Nearly one third of all cactus species are threatened by extinction

The fifth most threatened species in the world is not a bird or mammal, but the the cactus plant, which is found largely in the American Southwest, according to a study published Tuesday.

Courtesy of Jardín Botánico Regional de Cadereyta
Cacti are renowned for their diverse forms and beautiful flowers. Some 31 percent of all species of cactus are threatened by extinction, according to the Global Cactus Assessment released Monday.

Forget the whales – at least for a moment – there's another highly threatened species that doesn't get nearly as much attention.

A new study describes cactus as being among the "most threatened species," more so than mammals or birds because 31 percent of cactus species are near extinction. Cactus are the fifth most-threatened species in the world, according to a global survey of threatened species published by the International Union for Conservation of Nature Tuesday in the journal Nature Plants.

The study blames the current cactus decline on cattle ranching and illegal trade in cacti, which range from the stately saguaro of the Southwest to the mistletoe cactus – the only species not found in the Americas.

"The results of this assessment come as a shock to us," lead author Barbara Goettsch said in a release by the University of Exeter. "We did not expect cacti to be so highly threatened and for illegal trade to be such an important driver of their decline."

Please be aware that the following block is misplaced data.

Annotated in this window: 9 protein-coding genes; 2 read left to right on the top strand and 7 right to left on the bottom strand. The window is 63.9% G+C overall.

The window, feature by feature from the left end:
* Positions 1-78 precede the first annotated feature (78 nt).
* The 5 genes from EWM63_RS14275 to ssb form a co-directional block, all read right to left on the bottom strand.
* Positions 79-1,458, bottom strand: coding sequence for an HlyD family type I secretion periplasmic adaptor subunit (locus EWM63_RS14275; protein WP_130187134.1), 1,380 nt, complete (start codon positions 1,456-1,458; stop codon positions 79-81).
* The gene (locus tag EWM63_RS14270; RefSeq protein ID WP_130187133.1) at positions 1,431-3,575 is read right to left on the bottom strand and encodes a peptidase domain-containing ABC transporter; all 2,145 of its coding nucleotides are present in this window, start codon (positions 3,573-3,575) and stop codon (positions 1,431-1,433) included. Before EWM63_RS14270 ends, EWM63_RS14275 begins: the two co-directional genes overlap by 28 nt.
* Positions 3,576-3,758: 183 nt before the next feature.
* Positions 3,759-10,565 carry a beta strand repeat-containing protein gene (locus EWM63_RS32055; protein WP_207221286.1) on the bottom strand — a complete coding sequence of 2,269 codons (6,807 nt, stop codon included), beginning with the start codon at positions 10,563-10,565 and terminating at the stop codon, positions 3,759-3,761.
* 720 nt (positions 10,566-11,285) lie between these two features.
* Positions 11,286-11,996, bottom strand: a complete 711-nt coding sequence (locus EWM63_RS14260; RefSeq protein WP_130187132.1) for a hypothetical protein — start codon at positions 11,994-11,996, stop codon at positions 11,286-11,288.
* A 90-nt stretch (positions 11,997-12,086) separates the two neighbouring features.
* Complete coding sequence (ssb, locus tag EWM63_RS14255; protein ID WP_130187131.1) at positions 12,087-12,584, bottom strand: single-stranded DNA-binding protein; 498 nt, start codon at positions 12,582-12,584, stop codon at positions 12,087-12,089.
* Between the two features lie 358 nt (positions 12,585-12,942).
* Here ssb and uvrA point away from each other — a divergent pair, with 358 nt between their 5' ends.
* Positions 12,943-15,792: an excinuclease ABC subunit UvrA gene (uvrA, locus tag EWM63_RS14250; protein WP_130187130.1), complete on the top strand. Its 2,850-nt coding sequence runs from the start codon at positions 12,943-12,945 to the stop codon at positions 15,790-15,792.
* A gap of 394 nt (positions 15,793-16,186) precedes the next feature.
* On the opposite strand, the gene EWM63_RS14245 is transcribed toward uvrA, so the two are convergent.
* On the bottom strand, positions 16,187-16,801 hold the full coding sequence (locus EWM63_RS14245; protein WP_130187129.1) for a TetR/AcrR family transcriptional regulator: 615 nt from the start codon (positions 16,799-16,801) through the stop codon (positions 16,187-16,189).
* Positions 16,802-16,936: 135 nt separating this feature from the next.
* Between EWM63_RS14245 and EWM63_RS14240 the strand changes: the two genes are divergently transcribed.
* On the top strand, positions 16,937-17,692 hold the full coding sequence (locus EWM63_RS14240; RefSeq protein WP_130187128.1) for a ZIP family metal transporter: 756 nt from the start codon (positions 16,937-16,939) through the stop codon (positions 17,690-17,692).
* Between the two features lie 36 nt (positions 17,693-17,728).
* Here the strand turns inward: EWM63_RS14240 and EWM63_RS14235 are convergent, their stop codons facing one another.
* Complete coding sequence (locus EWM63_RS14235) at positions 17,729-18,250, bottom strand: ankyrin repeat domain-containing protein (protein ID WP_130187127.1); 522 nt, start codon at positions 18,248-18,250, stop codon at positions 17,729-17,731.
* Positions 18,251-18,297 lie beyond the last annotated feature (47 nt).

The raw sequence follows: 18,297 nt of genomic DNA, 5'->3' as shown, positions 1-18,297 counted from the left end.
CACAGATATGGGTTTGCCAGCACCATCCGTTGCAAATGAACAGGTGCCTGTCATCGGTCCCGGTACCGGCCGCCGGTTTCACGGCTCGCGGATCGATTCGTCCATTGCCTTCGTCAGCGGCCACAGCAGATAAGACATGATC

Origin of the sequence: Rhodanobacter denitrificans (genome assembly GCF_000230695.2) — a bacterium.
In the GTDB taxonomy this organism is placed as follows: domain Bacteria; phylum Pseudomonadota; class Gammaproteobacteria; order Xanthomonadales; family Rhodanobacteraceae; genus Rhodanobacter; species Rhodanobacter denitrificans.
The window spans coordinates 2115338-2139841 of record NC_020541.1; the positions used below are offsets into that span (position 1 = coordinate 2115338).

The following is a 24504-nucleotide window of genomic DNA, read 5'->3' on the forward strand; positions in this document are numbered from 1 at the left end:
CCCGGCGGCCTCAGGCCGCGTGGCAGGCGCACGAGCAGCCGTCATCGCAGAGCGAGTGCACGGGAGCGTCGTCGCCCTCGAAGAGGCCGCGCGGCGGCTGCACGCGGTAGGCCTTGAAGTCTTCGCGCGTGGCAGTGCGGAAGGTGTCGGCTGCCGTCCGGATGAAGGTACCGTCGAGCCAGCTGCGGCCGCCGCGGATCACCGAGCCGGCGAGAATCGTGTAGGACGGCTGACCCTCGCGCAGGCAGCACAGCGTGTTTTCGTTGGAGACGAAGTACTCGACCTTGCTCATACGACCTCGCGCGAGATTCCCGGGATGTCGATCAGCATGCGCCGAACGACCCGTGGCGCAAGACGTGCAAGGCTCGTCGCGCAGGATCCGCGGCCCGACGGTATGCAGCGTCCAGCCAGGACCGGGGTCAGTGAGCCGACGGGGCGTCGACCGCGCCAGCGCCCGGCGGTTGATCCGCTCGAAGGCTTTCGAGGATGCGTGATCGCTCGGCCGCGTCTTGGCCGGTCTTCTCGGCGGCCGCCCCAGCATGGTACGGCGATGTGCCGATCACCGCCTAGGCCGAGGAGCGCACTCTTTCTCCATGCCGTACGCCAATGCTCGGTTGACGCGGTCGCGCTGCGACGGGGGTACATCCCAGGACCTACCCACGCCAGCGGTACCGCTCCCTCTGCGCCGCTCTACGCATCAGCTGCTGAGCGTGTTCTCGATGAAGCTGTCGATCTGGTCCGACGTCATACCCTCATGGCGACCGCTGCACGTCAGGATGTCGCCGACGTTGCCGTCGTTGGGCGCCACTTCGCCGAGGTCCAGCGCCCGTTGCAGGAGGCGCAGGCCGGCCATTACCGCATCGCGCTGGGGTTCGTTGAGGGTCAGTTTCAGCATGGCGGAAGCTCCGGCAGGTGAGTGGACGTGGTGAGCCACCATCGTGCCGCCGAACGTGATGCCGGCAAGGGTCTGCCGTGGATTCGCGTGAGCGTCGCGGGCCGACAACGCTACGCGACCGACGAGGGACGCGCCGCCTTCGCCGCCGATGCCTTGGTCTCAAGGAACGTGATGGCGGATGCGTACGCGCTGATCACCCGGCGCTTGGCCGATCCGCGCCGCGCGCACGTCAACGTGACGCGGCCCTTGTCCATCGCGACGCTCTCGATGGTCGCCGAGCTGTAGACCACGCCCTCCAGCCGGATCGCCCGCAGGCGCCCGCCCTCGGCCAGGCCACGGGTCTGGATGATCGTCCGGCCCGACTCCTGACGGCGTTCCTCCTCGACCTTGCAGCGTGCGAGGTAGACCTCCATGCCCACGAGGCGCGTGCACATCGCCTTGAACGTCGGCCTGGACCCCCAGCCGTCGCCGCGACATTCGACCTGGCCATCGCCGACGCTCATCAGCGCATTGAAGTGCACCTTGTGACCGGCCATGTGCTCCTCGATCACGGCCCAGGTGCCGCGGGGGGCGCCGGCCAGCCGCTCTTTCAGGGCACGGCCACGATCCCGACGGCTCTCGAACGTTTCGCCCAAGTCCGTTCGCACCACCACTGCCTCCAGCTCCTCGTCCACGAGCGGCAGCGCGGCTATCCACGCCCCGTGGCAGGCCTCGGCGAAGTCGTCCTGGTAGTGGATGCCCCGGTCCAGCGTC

The news is disturbing, Inger Andersen, IUCN's director general told Reuters.

"They confirm that the scale of the illegal wildlife trade, including trade in plants, is much greater than we had previously thought," Ms. Andersen.

The cactus is certainly not the cuddliest on the list of threatened species, but it has a direct impact on America's ecosystems. The Chihuahuan Desert of the Southwest is home to a full quarter of the cactus species in the world. But while Arizona in particular has taken careful measures to protect the iconic cactus, the plants suffer from landscaping enthusiasts and all-out cactus theft. As The Christian Science Monitor reported back in 2003:

"Because of the booming market for desert plants used in landscaping, and over enthusiasm by private collectors, we are running the risk of losing certain species," says Christopher Robbins, a botanist and author of "Prickly Trade," a new report by the World Wildlife Fund in Washington.

The Chihuahuan Desert - one of the most biologically diverse deserts in the world - is home to almost a quarter of the 1,500 cactus species known to science, including many found nowhere else on earth. . . .Robbins's position is that existing laws against cactus collection are too complex and contradictory. He recommends that they be streamlined to allow legitimate nurseries to work toward sustainable production and exporting of cacti.

This report contains material from Reuters.

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